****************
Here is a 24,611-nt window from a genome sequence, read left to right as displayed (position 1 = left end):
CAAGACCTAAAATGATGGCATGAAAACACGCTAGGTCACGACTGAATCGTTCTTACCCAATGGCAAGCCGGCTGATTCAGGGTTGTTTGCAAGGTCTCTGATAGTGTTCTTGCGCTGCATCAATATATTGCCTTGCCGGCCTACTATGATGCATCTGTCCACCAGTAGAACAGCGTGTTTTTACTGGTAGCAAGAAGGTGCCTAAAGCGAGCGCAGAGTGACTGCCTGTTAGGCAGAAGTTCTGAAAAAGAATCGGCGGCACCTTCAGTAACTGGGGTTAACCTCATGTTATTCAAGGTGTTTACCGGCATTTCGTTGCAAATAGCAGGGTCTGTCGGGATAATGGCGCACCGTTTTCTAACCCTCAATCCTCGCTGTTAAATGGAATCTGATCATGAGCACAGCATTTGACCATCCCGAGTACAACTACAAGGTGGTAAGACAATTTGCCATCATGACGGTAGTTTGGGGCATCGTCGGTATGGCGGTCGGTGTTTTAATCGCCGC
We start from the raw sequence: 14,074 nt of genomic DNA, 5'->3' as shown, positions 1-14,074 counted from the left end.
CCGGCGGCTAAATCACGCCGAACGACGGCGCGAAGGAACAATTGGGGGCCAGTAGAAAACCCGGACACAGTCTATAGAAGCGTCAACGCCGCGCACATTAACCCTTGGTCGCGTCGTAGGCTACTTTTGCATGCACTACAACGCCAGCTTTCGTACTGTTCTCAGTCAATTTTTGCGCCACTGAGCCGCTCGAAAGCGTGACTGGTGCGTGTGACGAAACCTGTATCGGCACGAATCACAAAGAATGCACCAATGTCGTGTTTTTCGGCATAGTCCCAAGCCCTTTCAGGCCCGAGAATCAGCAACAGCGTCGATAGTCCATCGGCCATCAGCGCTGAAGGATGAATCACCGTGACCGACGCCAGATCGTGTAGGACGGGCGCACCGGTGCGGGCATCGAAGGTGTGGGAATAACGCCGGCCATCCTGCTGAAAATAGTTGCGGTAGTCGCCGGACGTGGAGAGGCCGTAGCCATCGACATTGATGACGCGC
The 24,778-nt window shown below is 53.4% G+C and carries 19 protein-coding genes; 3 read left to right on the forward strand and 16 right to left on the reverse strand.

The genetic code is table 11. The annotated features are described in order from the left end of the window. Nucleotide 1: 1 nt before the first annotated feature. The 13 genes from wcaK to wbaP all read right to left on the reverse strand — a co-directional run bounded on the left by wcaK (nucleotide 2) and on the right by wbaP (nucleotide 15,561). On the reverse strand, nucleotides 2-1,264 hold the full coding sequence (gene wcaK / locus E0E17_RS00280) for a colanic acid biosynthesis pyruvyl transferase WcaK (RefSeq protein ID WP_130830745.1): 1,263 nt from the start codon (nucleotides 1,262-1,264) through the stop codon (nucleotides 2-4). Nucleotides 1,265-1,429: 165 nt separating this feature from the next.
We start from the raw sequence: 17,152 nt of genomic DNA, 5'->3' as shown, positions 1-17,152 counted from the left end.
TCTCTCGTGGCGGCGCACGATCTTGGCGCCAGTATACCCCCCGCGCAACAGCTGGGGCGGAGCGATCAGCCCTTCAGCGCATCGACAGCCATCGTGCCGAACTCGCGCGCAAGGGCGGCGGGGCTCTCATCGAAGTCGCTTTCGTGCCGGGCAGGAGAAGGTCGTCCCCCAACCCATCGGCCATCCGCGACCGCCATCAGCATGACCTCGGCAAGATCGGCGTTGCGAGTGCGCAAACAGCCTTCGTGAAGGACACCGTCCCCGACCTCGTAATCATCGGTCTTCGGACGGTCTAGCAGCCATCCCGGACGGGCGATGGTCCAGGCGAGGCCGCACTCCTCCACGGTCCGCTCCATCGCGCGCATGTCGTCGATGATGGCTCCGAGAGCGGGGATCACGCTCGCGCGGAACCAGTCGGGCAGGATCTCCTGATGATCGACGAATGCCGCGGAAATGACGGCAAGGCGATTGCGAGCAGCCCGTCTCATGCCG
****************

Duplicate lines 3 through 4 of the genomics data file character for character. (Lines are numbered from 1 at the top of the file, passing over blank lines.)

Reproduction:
We start from the raw sequence: 14,074 nt of genomic DNA, 5'->3' as shown, positions 1-14,074 counted from the left end.
CCGGCGGCTAAATCACGCCGAACGACGGCGCGAAGGAACAATTGGGGGCCAGTAGAAAACCCGGACACAGTCTATAGAAGCGTCAACGCCGCGCACATTAACCCTTGGTCGCGTCGTAGGCTACTTTTGCATGCACTACAACGCCAGCTTTCGTACTGTTCTCAGTCAATTTTTGCGCCACTGAGCCGCTCGAAAGCGTGACTGGTGCGTGTGACGAAACCTGTATCGGCACGAATCACAAAGAATGCACCAATGTCGTGTTTTTCGGCATAGTCCCAAGCCCTTTCAGGCCCGAGAATCAGCAACAGCGTCGATAGTCCATCGGCCATCAGCGCTGAAGGATGAATCACCGTGACCGACGCCAGATCGTGTAGGACGGGCGCACCGGTGCGGGCATCGAAGGTGTGGGAATAACGCCGGCCATCCTGCTGAAAATAGTTGCGGTAGTCGCCGGACGTGGAGAGGCCGTAGCCATCGACATTGATGACGCGC